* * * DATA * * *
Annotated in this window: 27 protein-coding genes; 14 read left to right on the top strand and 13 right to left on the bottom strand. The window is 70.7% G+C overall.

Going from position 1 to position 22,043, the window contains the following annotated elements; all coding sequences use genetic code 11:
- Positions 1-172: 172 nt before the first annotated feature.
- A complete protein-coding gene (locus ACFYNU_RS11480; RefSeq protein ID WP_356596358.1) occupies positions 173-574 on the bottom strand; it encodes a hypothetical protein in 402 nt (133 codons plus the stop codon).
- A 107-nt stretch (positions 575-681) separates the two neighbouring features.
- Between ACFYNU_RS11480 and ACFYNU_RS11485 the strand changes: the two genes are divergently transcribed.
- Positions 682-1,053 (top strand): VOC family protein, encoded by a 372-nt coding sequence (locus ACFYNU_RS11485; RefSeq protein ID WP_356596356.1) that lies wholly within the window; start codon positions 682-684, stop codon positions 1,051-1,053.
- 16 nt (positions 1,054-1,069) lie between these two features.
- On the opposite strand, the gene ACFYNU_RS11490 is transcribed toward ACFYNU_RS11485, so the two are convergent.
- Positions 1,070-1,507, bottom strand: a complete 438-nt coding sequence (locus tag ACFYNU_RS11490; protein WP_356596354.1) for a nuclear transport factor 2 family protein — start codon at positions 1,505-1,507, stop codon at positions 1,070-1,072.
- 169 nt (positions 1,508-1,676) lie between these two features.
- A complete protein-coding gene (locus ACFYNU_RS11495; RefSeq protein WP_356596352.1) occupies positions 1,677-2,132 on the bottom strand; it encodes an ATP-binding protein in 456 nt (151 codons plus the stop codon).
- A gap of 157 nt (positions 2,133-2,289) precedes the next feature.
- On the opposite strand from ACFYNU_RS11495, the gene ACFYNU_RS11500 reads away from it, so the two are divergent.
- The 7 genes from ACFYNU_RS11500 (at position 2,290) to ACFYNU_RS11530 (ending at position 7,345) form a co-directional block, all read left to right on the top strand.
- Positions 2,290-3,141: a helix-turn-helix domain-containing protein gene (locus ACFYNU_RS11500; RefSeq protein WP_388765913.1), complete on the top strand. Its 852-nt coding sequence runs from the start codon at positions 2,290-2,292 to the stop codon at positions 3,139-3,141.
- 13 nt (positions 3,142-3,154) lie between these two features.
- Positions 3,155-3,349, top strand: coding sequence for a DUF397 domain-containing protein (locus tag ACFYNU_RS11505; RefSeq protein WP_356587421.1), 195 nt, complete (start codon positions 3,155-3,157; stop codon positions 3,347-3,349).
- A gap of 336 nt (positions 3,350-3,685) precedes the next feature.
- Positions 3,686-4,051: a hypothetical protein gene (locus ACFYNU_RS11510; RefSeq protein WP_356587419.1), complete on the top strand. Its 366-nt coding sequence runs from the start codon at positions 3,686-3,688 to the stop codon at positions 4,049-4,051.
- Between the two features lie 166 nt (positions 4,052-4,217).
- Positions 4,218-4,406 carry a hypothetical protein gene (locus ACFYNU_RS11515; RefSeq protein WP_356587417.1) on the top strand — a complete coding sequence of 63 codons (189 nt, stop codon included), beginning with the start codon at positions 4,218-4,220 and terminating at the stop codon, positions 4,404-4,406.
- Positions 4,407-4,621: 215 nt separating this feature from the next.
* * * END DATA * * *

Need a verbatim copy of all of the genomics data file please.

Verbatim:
Annotated in this window: 27 protein-coding genes; 14 read left to right on the top strand and 13 right to left on the bottom strand. The window is 70.7% G+C overall.

Going from position 1 to position 22,043, the window contains the following annotated elements; all coding sequences use genetic code 11:
- Positions 1-172: 172 nt before the first annotated feature.
- A complete protein-coding gene (locus ACFYNU_RS11480; RefSeq protein ID WP_356596358.1) occupies positions 173-574 on the bottom strand; it encodes a hypothetical protein in 402 nt (133 codons plus the stop codon).
- A 107-nt stretch (positions 575-681) separates the two neighbouring features.
- Between ACFYNU_RS11480 and ACFYNU_RS11485 the strand changes: the two genes are divergently transcribed.
- Positions 682-1,053 (top strand): VOC family protein, encoded by a 372-nt coding sequence (locus ACFYNU_RS11485; RefSeq protein ID WP_356596356.1) that lies wholly within the window; start codon positions 682-684, stop codon positions 1,051-1,053.
- 16 nt (positions 1,054-1,069) lie between these two features.
- On the opposite strand, the gene ACFYNU_RS11490 is transcribed toward ACFYNU_RS11485, so the two are convergent.
- Positions 1,070-1,507, bottom strand: a complete 438-nt coding sequence (locus tag ACFYNU_RS11490; protein WP_356596354.1) for a nuclear transport factor 2 family protein — start codon at positions 1,505-1,507, stop codon at positions 1,070-1,072.
- 169 nt (positions 1,508-1,676) lie between these two features.
- A complete protein-coding gene (locus ACFYNU_RS11495; RefSeq protein WP_356596352.1) occupies positions 1,677-2,132 on the bottom strand; it encodes an ATP-binding protein in 456 nt (151 codons plus the stop codon).
- A gap of 157 nt (positions 2,133-2,289) precedes the next feature.
- On the opposite strand from ACFYNU_RS11495, the gene ACFYNU_RS11500 reads away from it, so the two are divergent.
- The 7 genes from ACFYNU_RS11500 (at position 2,290) to ACFYNU_RS11530 (ending at position 7,345) form a co-directional block, all read left to right on the top strand.
- Positions 2,290-3,141: a helix-turn-helix domain-containing protein gene (locus ACFYNU_RS11500; RefSeq protein WP_388765913.1), complete on the top strand. Its 852-nt coding sequence runs from the start codon at positions 2,290-2,292 to the stop codon at positions 3,139-3,141.
- 13 nt (positions 3,142-3,154) lie between these two features.
- Positions 3,155-3,349, top strand: coding sequence for a DUF397 domain-containing protein (locus tag ACFYNU_RS11505; RefSeq protein WP_356587421.1), 195 nt, complete (start codon positions 3,155-3,157; stop codon positions 3,347-3,349).
- A gap of 336 nt (positions 3,350-3,685) precedes the next feature.
- Positions 3,686-4,051: a hypothetical protein gene (locus ACFYNU_RS11510; RefSeq protein WP_356587419.1), complete on the top strand. Its 366-nt coding sequence runs from the start codon at positions 3,686-3,688 to the stop codon at positions 4,049-4,051.
- Between the two features lie 166 nt (positions 4,052-4,217).
- Positions 4,218-4,406 carry a hypothetical protein gene (locus ACFYNU_RS11515; RefSeq protein WP_356587417.1) on the top strand — a complete coding sequence of 63 codons (189 nt, stop codon included), beginning with the start codon at positions 4,218-4,220 and terminating at the stop codon, positions 4,404-4,406.
- Positions 4,407-4,621: 215 nt separating this feature from the next.